Nuns. If the picture that jumps to your mind is from “The Sound of Music” or “Lilies of the Field” or even “Sister Act” (one or two or on Broadway), it is time to take another look at sisterhood. On the picket line, the police line-up, the convention dais, women religious are living their faith out loud.

I started thinking about nuns on the way home from Chicago, where I helped the Eighth Day Center for Justice celebrate 38 years of fighting the good fight. Made up of congregations of nuns, Eighth Day works to end torture (throughout the world, but also right in Chicago, where the police and correctional departments have committed grievous crimes against inmates), organizes to end the war in Afghanistan (they were on the streets every day NATO deployed to Chicago) and supports local union organizing efforts. Back in the day, each congregation sent a nun to participate in Eighth Day organizing, but with so many fewer nuns now, the group is now a hybrid of older women religious (nuns) and young people hired to represent many of the orders. The younger generation brings new energy, flair and ideas to the group, enriching it in many ways. In turn, these young people enter into a real and rich relationship with wise and feisty women. The event was an awesome display of intergenerational cooperation – hip and diverse and never a minute behind on schedule.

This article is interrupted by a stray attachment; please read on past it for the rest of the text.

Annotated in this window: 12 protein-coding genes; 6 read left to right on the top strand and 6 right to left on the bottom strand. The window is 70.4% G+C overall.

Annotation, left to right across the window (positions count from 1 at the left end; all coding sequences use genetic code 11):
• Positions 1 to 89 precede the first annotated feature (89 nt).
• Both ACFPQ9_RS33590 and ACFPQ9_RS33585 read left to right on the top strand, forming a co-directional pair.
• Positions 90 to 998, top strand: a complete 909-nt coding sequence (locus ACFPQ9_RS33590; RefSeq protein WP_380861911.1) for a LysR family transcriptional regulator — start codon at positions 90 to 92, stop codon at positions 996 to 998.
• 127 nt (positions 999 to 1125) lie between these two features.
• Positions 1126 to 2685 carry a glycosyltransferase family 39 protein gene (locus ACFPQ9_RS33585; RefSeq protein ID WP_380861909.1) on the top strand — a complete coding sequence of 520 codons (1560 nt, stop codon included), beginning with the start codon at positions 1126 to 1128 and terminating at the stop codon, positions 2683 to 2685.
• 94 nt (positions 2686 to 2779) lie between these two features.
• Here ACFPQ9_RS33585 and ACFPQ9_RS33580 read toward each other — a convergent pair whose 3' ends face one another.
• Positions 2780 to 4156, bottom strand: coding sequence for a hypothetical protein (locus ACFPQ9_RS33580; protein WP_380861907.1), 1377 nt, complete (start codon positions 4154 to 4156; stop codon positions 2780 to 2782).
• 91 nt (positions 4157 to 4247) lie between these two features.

Eugene Robinson: Deluded by ‘Skewed’ Polls

Conservative activist circles are abuzz with a new conspiracy theory: Polls showing President Obama with a growing lead over Mitt Romney are deliberately being skewed by the Liberal Mainstream Media so that Republicans will be disheartened and stay home on Election Day.

This is denial and self-delusion, but not of the harmless kind. It’s a false narrative that encourages the Republican Party to take the wrong lessons from this election, no matter the outcome.

The whole atmosphere surrounding the presidential race is different since the party conventions. The Obama campaign has begun warning supporters about the perils of overconfidence. Romney, meanwhile, wages a daily battle to keep the words “beleaguered” and “embattled” from latching onto his candidacy.

David Sirota: The Choice Between Automatons and Leaders

Ask corporate executives what they really want in a legislator, and they probably won’t use words like “principled” or “well-informed.” If the cocktails are appropriately strong and inhibitions are consequently reduced, executives will likely tell you in a moment of candor that the best politician, from their perspective, is the one who is incurious and who possesses very little policy expertise. They don’t want people with inconvenient morals, ethics or brains getting in their way. They want the equivalent of T-1000s from the “Terminator” films: unthinking, fully programmable cyborgs willing and able to shape-shift in order to carry out a mission.

Alas, it is rare to get such an admission in public, and it is even more rare to get said admission in the pages of a major publication. That’s why Businessweek’s recent examination of the country’s marquee U.S. Senate race is so significant. In looking at the Massachusetts matchup between Republican incumbent Scott Brown and Democratic nominee Elizabeth Warren, the magazine quotes Brown fundraiser Lawrence McDonald, a former Lehman trader, acknowledging that he and his Wall Street friends hate the idea of an independently informed legislator who might bring her own wisdom to Washington.